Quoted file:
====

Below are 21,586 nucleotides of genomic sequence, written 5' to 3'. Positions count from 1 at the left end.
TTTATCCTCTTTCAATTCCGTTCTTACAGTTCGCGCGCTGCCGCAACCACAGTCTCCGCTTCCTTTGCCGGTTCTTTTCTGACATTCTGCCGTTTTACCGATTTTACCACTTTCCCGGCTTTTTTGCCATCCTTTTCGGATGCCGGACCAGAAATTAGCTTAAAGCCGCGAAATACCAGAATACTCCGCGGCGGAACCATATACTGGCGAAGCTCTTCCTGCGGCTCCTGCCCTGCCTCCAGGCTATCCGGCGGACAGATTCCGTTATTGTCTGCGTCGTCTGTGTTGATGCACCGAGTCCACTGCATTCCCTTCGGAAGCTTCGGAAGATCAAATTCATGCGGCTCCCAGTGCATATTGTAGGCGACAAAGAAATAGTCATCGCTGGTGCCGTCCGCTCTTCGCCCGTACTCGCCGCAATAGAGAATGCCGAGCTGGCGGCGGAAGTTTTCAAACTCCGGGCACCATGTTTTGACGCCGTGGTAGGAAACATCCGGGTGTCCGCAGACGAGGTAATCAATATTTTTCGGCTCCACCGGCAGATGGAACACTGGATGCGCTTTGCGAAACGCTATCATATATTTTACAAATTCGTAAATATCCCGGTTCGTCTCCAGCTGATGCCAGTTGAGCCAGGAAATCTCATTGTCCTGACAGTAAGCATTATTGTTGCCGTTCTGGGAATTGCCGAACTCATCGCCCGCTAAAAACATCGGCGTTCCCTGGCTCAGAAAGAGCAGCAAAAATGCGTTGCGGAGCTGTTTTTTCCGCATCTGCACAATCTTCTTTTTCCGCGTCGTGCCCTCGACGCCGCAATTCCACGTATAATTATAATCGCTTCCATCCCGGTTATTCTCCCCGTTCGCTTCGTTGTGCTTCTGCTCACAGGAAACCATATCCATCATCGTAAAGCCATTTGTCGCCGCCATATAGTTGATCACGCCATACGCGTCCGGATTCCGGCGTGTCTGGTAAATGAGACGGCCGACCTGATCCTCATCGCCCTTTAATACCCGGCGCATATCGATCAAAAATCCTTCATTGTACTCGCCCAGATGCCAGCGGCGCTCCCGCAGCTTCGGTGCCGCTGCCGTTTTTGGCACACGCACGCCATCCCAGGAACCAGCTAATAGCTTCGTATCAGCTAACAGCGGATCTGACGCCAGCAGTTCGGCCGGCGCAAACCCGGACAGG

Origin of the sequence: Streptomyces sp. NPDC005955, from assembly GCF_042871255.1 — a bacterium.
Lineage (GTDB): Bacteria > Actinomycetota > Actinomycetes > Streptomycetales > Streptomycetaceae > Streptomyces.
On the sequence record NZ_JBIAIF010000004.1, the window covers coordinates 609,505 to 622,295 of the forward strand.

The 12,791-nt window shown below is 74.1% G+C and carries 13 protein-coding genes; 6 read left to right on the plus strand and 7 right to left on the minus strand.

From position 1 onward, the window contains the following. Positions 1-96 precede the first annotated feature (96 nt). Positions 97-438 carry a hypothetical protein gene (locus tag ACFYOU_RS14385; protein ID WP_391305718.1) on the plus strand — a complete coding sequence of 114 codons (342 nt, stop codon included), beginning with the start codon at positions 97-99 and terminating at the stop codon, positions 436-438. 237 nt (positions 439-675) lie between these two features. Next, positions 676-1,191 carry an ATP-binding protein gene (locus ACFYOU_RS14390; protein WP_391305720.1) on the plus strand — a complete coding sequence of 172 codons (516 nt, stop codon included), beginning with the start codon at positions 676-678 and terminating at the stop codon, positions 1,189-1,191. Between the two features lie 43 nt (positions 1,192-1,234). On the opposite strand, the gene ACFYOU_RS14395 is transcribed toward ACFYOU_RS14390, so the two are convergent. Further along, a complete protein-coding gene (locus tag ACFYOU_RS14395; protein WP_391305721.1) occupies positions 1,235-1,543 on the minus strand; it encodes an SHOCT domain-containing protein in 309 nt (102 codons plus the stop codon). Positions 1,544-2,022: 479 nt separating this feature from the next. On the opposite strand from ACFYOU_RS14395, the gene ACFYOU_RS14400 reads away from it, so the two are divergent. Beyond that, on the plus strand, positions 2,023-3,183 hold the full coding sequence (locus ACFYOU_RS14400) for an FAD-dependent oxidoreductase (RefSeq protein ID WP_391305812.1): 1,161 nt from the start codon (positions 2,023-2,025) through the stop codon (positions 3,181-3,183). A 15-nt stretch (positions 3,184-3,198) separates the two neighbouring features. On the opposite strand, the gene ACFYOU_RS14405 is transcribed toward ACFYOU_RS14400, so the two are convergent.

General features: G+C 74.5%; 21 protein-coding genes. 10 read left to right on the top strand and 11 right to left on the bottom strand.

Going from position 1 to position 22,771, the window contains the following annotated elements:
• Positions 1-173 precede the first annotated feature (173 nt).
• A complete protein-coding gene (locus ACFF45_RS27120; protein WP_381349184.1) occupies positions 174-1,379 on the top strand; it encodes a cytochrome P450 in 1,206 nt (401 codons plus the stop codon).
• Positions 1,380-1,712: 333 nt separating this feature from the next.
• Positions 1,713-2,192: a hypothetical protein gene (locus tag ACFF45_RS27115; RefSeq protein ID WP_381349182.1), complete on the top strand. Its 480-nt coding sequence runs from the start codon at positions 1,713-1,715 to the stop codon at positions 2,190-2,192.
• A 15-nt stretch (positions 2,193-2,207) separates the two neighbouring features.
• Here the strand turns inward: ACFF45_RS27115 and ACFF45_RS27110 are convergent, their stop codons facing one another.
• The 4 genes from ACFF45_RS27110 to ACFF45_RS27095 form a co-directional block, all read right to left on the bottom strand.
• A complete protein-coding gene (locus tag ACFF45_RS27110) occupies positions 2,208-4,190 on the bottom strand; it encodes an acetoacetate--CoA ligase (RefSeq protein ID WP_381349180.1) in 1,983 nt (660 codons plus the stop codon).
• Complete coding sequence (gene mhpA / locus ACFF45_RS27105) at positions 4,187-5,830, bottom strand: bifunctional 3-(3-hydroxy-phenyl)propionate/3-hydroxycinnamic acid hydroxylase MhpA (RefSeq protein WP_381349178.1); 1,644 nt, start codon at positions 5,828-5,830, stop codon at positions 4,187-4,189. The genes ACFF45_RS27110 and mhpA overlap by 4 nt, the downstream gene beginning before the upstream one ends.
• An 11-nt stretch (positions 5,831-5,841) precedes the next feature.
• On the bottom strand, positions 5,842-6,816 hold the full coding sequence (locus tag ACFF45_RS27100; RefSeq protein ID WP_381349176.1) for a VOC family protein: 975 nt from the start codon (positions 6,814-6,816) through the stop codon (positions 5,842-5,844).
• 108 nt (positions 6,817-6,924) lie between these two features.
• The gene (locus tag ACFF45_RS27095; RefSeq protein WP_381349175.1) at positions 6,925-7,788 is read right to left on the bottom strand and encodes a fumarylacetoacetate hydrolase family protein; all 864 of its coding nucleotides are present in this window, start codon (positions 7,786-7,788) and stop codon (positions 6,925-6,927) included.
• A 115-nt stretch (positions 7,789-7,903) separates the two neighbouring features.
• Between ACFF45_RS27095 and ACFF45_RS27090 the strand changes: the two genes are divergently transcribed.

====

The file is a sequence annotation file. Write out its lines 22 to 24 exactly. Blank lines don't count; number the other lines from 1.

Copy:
• The gene (locus tag ACFF45_RS27095; RefSeq protein WP_381349175.1) at positions 6,925-7,788 is read right to left on the bottom strand and encodes a fumarylacetoacetate hydrolase family protein; all 864 of its coding nucleotides are present in this window, start codon (positions 7,786-7,788) and stop codon (positions 6,925-6,927) included.
• A 115-nt stretch (positions 7,789-7,903) separates the two neighbouring features.
• Between ACFF45_RS27095 and ACFF45_RS27090 the strand changes: the two genes are divergently transcribed.